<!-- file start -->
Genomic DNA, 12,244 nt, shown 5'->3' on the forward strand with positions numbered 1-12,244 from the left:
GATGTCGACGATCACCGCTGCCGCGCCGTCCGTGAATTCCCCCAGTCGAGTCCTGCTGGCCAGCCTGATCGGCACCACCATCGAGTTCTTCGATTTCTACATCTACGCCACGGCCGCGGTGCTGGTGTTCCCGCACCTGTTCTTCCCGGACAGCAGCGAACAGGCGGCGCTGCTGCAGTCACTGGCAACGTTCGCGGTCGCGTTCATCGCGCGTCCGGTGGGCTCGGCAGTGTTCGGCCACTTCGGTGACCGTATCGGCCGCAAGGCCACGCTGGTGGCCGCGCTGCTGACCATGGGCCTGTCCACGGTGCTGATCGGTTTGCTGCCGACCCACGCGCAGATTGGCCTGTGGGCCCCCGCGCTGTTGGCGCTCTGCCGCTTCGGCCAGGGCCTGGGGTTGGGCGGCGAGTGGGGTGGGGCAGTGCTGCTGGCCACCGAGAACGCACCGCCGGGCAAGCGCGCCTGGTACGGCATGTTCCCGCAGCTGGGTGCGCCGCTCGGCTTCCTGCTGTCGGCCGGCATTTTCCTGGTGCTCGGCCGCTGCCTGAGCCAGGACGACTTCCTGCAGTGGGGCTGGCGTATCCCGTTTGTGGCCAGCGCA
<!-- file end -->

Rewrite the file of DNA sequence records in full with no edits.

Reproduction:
Genomic DNA, 12,244 nt, shown 5'->3' on the forward strand with positions numbered 1-12,244 from the left:
GATGTCGACGATCACCGCTGCCGCGCCGTCCGTGAATTCCCCCAGTCGAGTCCTGCTGGCCAGCCTGATCGGCACCACCATCGAGTTCTTCGATTTCTACATCTACGCCACGGCCGCGGTGCTGGTGTTCCCGCACCTGTTCTTCCCGGACAGCAGCGAACAGGCGGCGCTGCTGCAGTCACTGGCAACGTTCGCGGTCGCGTTCATCGCGCGTCCGGTGGGCTCGGCAGTGTTCGGCCACTTCGGTGACCGTATCGGCCGCAAGGCCACGCTGGTGGCCGCGCTGCTGACCATGGGCCTGTCCACGGTGCTGATCGGTTTGCTGCCGACCCACGCGCAGATTGGCCTGTGGGCCCCCGCGCTGTTGGCGCTCTGCCGCTTCGGCCAGGGCCTGGGGTTGGGCGGCGAGTGGGGTGGGGCAGTGCTGCTGGCCACCGAGAACGCACCGCCGGGCAAGCGCGCCTGGTACGGCATGTTCCCGCAGCTGGGTGCGCCGCTCGGCTTCCTGCTGTCGGCCGGCATTTTCCTGGTGCTCGGCCGCTGCCTGAGCCAGGACGACTTCCTGCAGTGGGGCTGGCGTATCCCGTTTGTGGCCAGCGCA